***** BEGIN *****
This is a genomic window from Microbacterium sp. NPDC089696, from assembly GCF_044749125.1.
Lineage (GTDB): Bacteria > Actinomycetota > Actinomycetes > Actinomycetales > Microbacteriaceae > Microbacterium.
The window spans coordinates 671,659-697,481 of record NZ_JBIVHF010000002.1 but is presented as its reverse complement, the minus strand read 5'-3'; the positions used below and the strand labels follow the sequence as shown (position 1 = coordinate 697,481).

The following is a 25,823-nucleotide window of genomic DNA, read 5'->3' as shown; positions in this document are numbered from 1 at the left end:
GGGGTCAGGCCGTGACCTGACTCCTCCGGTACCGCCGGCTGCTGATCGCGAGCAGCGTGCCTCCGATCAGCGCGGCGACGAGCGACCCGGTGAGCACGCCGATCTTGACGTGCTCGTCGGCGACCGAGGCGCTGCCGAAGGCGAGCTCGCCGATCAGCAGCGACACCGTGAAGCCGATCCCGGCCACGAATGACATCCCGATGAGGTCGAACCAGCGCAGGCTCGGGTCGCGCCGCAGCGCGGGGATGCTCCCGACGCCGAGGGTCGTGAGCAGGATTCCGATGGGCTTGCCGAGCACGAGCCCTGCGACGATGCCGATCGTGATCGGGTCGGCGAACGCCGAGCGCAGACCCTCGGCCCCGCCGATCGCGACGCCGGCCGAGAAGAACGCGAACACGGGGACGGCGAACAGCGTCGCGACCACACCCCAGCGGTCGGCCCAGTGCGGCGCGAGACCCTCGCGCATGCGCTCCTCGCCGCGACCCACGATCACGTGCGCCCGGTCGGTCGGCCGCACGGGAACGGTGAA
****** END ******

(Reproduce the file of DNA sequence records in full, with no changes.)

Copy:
This is a genomic window from Microbacterium sp. NPDC089696, from assembly GCF_044749125.1.
Lineage (GTDB): Bacteria > Actinomycetota > Actinomycetes > Actinomycetales > Microbacteriaceae > Microbacterium.
The window spans coordinates 671,659-697,481 of record NZ_JBIVHF010000002.1 but is presented as its reverse complement, the minus strand read 5'-3'; the positions used below and the strand labels follow the sequence as shown (position 1 = coordinate 697,481).

The following is a 25,823-nucleotide window of genomic DNA, read 5'->3' as shown; positions in this document are numbered from 1 at the left end:
GGGGTCAGGCCGTGACCTGACTCCTCCGGTACCGCCGGCTGCTGATCGCGAGCAGCGTGCCTCCGATCAGCGCGGCGACGAGCGACCCGGTGAGCACGCCGATCTTGACGTGCTCGTCGGCGACCGAGGCGCTGCCGAAGGCGAGCTCGCCGATCAGCAGCGACACCGTGAAGCCGATCCCGGCCACGAATGACATCCCGATGAGGTCGAACCAGCGCAGGCTCGGGTCGCGCCGCAGCGCGGGGATGCTCCCGACGCCGAGGGTCGTGAGCAGGATTCCGATGGGCTTGCCGAGCACGAGCCCTGCGACGATGCCGATCGTGATCGGGTCGGCGAACGCCGAGCGCAGACCCTCGGCCCCGCCGATCGCGACGCCGGCCGAGAAGAACGCGAACACGGGGACGGCGAACAGCGTCGCGACCACACCCCAGCGGTCGGCCCAGTGCGGCGCGAGACCCTCGCGCATGCGCTCCTCGCCGCGACCCACGATCACGTGCGCCCGGTCGGTCGGCCGCACGGGAACGGTGAA